21. My guess: highly dubious of it going further than Dune part 2. It will underperform Paramount's expectations and Villeneuve will want to move on, and both parties can save face by citing the bad start with the pandemic. Pretty clear already that the TV side of the franchising has become a mess with the showrunner (and co-writer of the film) stepping down, and I suspect that, too, will limp along for two or three seasons before HBO Max cuts it. The fact that the 2nd part wasn't filmed as part of the production, and that it isn't even formally announced, shows Paramount was being cautious about it even before the pandemic. Even more reason to be cautious now. We'll see how things shape up next year.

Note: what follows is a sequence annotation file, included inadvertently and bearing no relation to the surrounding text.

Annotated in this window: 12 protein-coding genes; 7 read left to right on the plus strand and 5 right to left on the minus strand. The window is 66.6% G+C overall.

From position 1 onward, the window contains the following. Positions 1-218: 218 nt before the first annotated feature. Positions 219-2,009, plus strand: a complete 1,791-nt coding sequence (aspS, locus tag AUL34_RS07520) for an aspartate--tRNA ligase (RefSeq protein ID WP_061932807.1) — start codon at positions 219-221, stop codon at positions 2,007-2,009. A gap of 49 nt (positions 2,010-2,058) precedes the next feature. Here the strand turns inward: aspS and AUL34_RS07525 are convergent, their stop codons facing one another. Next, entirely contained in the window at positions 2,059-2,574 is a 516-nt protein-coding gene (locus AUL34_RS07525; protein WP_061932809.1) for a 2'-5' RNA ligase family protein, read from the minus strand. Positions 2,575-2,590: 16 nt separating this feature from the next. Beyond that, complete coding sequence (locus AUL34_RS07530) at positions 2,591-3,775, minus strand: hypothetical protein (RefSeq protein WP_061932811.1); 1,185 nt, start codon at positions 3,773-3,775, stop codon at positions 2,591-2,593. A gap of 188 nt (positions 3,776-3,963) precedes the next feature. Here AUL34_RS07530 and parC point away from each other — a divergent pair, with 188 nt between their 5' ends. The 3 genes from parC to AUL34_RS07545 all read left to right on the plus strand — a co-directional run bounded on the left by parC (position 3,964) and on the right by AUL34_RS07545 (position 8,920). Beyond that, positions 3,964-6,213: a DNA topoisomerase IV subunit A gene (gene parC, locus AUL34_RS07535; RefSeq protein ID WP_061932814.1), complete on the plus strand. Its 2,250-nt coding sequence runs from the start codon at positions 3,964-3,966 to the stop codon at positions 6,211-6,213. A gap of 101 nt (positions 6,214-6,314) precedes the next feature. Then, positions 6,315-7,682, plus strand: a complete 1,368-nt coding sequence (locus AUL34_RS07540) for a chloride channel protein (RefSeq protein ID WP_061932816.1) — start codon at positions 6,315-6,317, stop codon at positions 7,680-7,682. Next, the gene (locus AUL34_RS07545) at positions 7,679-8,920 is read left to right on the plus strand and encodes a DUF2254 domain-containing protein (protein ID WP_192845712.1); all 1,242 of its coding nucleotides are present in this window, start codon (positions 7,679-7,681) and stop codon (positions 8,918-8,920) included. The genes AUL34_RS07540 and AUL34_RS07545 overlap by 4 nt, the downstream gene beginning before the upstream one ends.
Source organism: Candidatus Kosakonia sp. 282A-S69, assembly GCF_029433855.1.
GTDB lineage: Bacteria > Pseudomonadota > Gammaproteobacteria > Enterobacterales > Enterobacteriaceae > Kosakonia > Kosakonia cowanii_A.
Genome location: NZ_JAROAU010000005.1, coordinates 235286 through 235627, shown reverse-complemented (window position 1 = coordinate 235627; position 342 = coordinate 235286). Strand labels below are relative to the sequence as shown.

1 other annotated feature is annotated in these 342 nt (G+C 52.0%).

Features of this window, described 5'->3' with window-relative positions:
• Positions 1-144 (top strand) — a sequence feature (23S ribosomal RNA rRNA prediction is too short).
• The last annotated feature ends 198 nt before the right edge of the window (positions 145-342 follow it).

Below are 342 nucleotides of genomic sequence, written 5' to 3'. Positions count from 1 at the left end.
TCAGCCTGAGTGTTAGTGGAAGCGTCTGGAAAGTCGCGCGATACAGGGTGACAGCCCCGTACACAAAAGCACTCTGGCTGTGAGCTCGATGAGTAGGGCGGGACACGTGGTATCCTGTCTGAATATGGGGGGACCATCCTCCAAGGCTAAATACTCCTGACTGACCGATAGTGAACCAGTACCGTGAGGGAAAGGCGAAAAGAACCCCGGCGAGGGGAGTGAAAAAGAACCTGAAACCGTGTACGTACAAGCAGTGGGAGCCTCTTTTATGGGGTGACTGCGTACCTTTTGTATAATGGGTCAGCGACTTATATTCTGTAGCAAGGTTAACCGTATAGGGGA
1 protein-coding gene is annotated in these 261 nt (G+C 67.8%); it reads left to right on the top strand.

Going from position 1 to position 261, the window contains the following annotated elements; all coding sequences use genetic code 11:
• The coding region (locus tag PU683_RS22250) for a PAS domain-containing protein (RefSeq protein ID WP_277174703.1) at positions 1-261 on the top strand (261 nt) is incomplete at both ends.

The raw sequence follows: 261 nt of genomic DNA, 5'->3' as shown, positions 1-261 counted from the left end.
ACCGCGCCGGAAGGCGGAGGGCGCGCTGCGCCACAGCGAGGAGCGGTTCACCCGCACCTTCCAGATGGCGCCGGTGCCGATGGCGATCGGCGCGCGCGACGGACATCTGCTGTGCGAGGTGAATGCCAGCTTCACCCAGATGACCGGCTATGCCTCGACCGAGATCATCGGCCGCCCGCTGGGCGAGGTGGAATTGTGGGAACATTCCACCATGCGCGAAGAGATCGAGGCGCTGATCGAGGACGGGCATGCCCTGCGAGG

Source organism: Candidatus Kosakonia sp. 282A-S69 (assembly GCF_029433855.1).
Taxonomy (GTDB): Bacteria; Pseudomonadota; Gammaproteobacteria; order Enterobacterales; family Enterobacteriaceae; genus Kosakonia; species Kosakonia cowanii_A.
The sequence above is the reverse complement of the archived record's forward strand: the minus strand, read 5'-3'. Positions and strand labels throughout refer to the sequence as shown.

22. I've watched it thanks to the controversy. It's sensitive and affecting. It's complicated. It's about the empowerment of young girls while it's also about the dangers about what that can mean in the world we live in now, where the message about what empowerment means swings wildly between overtly sexualized imagery (think about the celebrities like Kim Kardashian and Paris Hilton whose claims to fame include, among other things, sex tapes, or the recent phenomenon of OnlyFans) and judgmental, patrionizing efforts to encourage "modesty" and conformity. It's a particular combination of Anglo-American pedophilia hysterics combined with a lack of sophsticated discernment that causes this controversy. This film very much merits the positive critical reception, such as the Vulture review linked above. Anyone with a modicum of intelligence who looks at the film as a whole artistic work rather than focuses on single scenes taken out of context will understand that the film is concretizing the complicated extremes of the world girls and young women live in today. Netflix screwed up with that poster, absolutely, but the film itself is nothing like what the poster might intimate. These 11-12 year old actresses are twerking, yes, but the film underscores that they very clearly have no real understanding of sexuality, that it's all mimicry and going through the motions in an awkward simulation of being "sexy" becuse that's what they're bombarded with on TikTok and Instagram and whatever else they're looking at. (Decided to watch it after a top thread on Reddit featured a recently-popular Youtuber named Wubby going on about the film negatively. This is the same guy who let his Patreon sponsors get him to drive around in a vinyl-wrapped car featuring hypersexualized anime "waifu" characters in lewd poses. The video of his getting the car wrapped was actually kind of funny in an absurd way, but it is really rich of him, of all people, to be the banner-bearer for Reddit dullard outrage about a movie they haven't seen and don't understand. I suspect there's a strong congruence between people outraged about this online and incel culture.)